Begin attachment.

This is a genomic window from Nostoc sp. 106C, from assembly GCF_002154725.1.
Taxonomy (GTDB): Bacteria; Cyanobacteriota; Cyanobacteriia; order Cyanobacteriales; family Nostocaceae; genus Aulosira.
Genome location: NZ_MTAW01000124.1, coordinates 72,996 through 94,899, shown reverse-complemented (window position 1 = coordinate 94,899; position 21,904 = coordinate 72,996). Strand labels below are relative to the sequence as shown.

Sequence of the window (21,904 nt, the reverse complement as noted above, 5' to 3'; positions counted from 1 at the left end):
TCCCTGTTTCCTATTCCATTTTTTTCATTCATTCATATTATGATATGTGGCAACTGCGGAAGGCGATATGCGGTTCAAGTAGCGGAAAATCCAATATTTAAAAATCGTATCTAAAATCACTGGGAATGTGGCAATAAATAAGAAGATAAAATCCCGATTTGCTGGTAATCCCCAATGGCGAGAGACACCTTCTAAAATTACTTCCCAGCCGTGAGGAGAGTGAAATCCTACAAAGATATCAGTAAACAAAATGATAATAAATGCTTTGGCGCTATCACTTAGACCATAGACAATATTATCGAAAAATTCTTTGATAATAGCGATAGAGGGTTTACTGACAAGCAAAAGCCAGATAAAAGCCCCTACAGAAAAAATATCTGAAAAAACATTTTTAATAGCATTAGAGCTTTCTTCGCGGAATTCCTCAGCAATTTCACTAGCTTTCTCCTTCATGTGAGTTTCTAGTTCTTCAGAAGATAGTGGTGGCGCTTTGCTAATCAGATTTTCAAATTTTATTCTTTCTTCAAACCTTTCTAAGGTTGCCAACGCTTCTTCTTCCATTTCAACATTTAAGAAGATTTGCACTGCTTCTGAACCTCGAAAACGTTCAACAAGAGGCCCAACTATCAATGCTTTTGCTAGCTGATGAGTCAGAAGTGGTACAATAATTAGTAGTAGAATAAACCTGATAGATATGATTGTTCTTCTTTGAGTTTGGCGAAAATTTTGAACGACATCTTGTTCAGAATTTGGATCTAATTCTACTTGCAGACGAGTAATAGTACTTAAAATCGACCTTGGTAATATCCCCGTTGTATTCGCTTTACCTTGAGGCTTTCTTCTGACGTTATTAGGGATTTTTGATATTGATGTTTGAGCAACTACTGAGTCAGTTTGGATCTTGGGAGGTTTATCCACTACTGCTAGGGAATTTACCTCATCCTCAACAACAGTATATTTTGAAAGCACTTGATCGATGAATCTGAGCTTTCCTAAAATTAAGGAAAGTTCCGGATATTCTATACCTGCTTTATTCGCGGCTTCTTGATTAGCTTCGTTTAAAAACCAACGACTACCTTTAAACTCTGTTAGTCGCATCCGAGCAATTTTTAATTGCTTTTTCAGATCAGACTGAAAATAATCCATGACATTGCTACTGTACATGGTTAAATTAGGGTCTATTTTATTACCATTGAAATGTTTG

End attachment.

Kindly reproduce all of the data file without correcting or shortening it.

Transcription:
This is a genomic window from Nostoc sp. 106C, from assembly GCF_002154725.1.
Taxonomy (GTDB): Bacteria; Cyanobacteriota; Cyanobacteriia; order Cyanobacteriales; family Nostocaceae; genus Aulosira.
Genome location: NZ_MTAW01000124.1, coordinates 72,996 through 94,899, shown reverse-complemented (window position 1 = coordinate 94,899; position 21,904 = coordinate 72,996). Strand labels below are relative to the sequence as shown.

Sequence of the window (21,904 nt, the reverse complement as noted above, 5' to 3'; positions counted from 1 at the left end):
TCCCTGTTTCCTATTCCATTTTTTTCATTCATTCATATTATGATATGTGGCAACTGCGGAAGGCGATATGCGGTTCAAGTAGCGGAAAATCCAATATTTAAAAATCGTATCTAAAATCACTGGGAATGTGGCAATAAATAAGAAGATAAAATCCCGATTTGCTGGTAATCCCCAATGGCGAGAGACACCTTCTAAAATTACTTCCCAGCCGTGAGGAGAGTGAAATCCTACAAAGATATCAGTAAACAAAATGATAATAAATGCTTTGGCGCTATCACTTAGACCATAGACAATATTATCGAAAAATTCTTTGATAATAGCGATAGAGGGTTTACTGACAAGCAAAAGCCAGATAAAAGCCCCTACAGAAAAAATATCTGAAAAAACATTTTTAATAGCATTAGAGCTTTCTTCGCGGAATTCCTCAGCAATTTCACTAGCTTTCTCCTTCATGTGAGTTTCTAGTTCTTCAGAAGATAGTGGTGGCGCTTTGCTAATCAGATTTTCAAATTTTATTCTTTCTTCAAACCTTTCTAAGGTTGCCAACGCTTCTTCTTCCATTTCAACATTTAAGAAGATTTGCACTGCTTCTGAACCTCGAAAACGTTCAACAAGAGGCCCAACTATCAATGCTTTTGCTAGCTGATGAGTCAGAAGTGGTACAATAATTAGTAGTAGAATAAACCTGATAGATATGATTGTTCTTCTTTGAGTTTGGCGAAAATTTTGAACGACATCTTGTTCAGAATTTGGATCTAATTCTACTTGCAGACGAGTAATAGTACTTAAAATCGACCTTGGTAATATCCCCGTTGTATTCGCTTTACCTTGAGGCTTTCTTCTGACGTTATTAGGGATTTTTGATATTGATGTTTGAGCAACTACTGAGTCAGTTTGGATCTTGGGAGGTTTATCCACTACTGCTAGGGAATTTACCTCATCCTCAACAACAGTATATTTTGAAAGCACTTGATCGATGAATCTGAGCTTTCCTAAAATTAAGGAAAGTTCCGGATATTCTATACCTGCTTTATTCGCGGCTTCTTGATTAGCTTCGTTTAAAAACCAACGACTACCTTTAAACTCTGTTAGTCGCATCCGAGCAATTTTTAATTGCTTTTTCAGATCAGACTGAAAATAATCCATGACATTGCTACTGTACATGGTTAAATTAGGGTCTATTTTATTACCATTGAAATGTTTG